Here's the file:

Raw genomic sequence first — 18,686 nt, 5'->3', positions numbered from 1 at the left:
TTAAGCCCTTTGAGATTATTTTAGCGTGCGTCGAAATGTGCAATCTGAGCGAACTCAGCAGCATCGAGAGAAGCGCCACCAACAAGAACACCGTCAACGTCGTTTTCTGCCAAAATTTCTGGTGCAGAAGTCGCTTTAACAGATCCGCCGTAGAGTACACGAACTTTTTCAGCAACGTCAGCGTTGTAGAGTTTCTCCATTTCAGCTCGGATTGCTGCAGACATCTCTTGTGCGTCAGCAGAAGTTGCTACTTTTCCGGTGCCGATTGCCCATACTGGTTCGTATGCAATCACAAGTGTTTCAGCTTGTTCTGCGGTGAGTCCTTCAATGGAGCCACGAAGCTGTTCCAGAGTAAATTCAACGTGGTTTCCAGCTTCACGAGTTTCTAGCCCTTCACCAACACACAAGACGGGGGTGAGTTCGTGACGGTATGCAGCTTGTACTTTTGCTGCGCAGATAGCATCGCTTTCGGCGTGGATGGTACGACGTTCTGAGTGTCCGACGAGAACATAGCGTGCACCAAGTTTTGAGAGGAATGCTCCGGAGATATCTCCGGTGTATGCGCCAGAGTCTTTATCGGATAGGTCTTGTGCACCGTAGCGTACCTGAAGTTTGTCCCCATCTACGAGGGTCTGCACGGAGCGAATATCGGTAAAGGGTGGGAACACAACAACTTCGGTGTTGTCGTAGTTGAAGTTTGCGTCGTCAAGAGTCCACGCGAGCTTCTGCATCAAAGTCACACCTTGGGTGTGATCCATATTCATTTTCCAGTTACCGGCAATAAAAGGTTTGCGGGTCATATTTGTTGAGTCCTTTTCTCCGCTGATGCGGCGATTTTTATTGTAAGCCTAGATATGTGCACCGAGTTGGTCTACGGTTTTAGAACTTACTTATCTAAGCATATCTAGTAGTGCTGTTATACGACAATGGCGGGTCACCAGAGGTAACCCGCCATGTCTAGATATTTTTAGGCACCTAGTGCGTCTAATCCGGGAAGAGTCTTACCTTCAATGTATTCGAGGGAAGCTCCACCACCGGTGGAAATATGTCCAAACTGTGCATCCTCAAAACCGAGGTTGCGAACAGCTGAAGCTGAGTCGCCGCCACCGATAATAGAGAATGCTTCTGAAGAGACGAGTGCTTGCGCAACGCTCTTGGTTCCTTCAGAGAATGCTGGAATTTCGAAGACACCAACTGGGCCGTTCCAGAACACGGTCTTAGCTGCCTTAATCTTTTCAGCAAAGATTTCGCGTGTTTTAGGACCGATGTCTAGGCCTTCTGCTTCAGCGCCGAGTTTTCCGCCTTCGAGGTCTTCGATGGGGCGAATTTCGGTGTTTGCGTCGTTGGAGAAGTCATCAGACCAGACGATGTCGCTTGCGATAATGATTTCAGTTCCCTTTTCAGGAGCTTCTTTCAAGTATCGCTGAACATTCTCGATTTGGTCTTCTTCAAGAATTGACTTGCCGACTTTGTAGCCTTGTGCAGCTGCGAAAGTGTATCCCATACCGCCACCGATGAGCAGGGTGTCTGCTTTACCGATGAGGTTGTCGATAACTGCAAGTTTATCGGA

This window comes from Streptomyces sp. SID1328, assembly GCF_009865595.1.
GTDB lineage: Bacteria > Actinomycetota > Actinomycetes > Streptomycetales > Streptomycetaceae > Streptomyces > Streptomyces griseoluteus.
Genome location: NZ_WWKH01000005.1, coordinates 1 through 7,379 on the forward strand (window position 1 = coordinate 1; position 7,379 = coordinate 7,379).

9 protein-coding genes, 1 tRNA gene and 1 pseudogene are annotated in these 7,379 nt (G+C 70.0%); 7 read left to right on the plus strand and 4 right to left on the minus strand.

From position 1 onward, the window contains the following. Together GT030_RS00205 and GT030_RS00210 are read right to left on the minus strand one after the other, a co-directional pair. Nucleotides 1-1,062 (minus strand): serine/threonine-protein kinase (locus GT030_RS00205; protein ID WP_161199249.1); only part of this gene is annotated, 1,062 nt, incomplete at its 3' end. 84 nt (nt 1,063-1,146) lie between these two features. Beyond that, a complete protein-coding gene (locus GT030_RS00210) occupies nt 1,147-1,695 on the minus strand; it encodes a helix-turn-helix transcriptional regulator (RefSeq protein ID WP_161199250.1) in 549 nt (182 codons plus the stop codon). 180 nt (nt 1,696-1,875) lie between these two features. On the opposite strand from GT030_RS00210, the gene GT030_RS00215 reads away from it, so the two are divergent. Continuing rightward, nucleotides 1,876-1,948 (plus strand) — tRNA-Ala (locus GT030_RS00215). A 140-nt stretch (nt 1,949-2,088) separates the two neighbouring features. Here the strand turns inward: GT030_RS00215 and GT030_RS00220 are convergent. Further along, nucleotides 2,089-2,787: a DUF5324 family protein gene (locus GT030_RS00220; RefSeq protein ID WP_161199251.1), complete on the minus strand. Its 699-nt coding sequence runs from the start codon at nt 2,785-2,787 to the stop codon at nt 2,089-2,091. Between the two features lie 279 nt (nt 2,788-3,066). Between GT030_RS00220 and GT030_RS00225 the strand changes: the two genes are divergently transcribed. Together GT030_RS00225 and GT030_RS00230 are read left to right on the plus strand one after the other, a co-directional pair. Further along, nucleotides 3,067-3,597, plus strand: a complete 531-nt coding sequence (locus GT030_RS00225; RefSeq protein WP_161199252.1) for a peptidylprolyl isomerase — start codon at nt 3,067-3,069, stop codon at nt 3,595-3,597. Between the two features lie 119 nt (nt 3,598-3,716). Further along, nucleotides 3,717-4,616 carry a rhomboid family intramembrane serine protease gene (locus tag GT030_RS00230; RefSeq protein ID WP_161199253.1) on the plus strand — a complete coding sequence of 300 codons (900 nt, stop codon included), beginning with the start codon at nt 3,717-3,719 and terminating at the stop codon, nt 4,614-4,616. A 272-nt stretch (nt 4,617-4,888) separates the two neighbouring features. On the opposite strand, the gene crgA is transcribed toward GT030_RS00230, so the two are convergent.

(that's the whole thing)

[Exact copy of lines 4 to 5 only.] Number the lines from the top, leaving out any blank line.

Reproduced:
GTDB lineage: Bacteria > Actinomycetota > Actinomycetes > Streptomycetales > Streptomycetaceae > Streptomyces > Streptomyces griseoluteus.
Genome location: NZ_WWKH01000005.1, coordinates 1 through 7,379 on the forward strand (window position 1 = coordinate 1; position 7,379 = coordinate 7,379).